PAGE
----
Friday, June 28, 2013

On single battles

There's been plenty of press this week about the Senate's amendments to the Cons' odious anti-union legislation (dressed up as a private member's bill to avoid the scrutiny that would come from honestly-labeled government legislation). And it's certainly a plus to see C-377 delayed and amended.

But it's worth both contrasting the treatment of C-377 against that of other bills to assess the Senate's supposed independence, and pointing out how any victory may be only temporary.

To start with, for all the talk about the single amendment by Hugh Segal "gutting" C-377, the fact is that the bill remains live, well and set to be reconsidered (and potentially pushed through again in its original form) by the House of Commons. Which makes for a stark contrast to how Harper's trained seals in the Senate trashed previous legislation which had been approved by Canada's actual elected representatives - voting it down altogether rather than amending it for reconsideration.

If the best case to be made for the Senate's continued existence is as a check on the out-of-control executive, then, the Senate's actions under Harper suggest that it's broadly failing in that role - and the improvements to C-377 make at best a minor dent in the overall impression.

But what of C-377 itself? The obvious danger from this point forward is that the anti-labour Cons will simply return the bill to the Senate in its original form - meaning that the effect of this week's vote would be merely to delay its implementation. But there's another possibility which would could result in similar damage in a much shorter time frame.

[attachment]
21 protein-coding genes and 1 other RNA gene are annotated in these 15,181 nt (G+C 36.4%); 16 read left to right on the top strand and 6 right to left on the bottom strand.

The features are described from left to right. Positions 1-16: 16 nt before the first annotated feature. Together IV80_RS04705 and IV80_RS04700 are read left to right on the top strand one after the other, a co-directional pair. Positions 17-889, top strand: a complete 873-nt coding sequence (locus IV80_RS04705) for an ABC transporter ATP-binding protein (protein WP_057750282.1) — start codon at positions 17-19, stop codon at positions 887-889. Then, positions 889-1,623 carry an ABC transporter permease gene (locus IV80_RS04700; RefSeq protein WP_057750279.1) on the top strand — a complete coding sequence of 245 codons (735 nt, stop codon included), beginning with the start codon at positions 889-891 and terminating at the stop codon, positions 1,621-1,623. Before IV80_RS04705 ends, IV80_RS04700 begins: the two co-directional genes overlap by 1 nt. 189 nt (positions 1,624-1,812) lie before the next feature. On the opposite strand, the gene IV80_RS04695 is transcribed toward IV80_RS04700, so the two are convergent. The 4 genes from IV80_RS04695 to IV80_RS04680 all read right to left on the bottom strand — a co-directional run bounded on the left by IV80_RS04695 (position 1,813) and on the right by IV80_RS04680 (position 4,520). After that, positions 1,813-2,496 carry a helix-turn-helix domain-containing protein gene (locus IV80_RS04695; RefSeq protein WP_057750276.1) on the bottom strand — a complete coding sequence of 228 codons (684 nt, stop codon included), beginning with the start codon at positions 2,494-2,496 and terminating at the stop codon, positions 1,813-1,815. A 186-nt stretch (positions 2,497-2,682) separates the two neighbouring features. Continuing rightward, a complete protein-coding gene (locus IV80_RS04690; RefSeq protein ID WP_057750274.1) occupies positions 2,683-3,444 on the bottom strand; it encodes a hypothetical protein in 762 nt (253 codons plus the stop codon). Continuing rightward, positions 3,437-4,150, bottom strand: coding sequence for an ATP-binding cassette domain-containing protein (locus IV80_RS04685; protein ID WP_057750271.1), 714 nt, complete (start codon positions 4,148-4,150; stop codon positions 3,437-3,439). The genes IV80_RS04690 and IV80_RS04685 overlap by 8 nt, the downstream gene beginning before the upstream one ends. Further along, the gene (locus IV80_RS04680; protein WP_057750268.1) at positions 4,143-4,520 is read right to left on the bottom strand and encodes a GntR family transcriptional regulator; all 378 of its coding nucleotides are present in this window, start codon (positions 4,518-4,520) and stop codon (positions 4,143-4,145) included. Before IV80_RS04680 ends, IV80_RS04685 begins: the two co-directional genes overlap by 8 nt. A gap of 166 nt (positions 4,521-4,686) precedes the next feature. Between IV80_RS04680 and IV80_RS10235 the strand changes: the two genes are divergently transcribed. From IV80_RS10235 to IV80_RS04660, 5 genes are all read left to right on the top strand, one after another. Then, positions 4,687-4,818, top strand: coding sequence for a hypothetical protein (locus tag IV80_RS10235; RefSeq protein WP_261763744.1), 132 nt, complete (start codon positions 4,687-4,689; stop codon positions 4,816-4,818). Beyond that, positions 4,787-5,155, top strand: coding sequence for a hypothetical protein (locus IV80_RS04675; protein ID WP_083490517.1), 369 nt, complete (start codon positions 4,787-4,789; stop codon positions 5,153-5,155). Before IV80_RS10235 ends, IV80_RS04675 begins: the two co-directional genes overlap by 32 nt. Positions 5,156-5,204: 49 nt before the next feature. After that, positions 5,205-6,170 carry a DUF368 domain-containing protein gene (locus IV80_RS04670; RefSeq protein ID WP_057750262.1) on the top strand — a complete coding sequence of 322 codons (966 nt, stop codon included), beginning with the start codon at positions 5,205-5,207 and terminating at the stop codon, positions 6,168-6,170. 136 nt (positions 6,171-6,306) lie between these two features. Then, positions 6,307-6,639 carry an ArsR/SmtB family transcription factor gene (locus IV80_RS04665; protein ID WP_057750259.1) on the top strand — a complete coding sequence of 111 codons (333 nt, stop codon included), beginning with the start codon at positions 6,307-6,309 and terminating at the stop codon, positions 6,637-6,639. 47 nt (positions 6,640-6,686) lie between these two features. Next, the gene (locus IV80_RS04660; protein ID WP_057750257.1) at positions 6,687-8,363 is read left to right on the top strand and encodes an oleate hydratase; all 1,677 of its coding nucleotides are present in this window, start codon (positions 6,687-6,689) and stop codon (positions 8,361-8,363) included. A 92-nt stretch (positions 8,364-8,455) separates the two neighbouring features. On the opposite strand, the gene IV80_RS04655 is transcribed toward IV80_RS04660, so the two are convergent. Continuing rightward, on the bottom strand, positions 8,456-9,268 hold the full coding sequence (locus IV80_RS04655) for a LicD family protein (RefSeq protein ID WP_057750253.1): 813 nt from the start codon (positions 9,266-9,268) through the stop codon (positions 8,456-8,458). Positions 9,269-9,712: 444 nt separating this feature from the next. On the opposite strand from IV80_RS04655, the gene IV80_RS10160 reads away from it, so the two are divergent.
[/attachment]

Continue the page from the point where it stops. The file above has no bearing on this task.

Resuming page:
The actual amendment approved by the Senate (scroll down somewhat from here) primarily tinkers with the dollar thresholds and technical reporting requirements set out in the initial bill - which are set out in subsection 3 as particulars of the information required to be provided. But for unions or organizations with more than 50,000 members, it leaves intact the following general provision as amended:
(2) Subject to subsection 149.01(6), every labour organization and every labour trust shall, by way of electronic filing (as defined in subsection 150.1(1)) and within six months from the end of each fiscal period, file with the Minister an information return for the year, in prescribed form and containing prescribed information.
So who gets to assemble the "prescribed form" and determine the "prescribed information" which will be subject to mandatory disclosure? That would be the Lieutenant Governor in Council, through the regulatory authority set out under section 221(1)(a) of the Income Tax Act. And there's little reason to think that Segal's amendment as to what must be included in the form will restrict the implementation of what may be prescribed without any Parliamentary oversight whatsoever.

In other words, if the Cons are satisfied merely attacking Canada's largest unions and labour organizations, they can grudgingly push through the amended C-377 as quickly as possible, and use their regulatory power to impose the same reporting requirements which were stripped out of the bill in the Senate.

We'll find out before too long whether Harper prefers to take the quick win in his latest battle against working Canadians, or try to force through all of the original C-377 all at once. But we shouldn't pretend for a second that this week's Senate votes will do much to help the cause of workers in the broader war.

No comments:

Post a Comment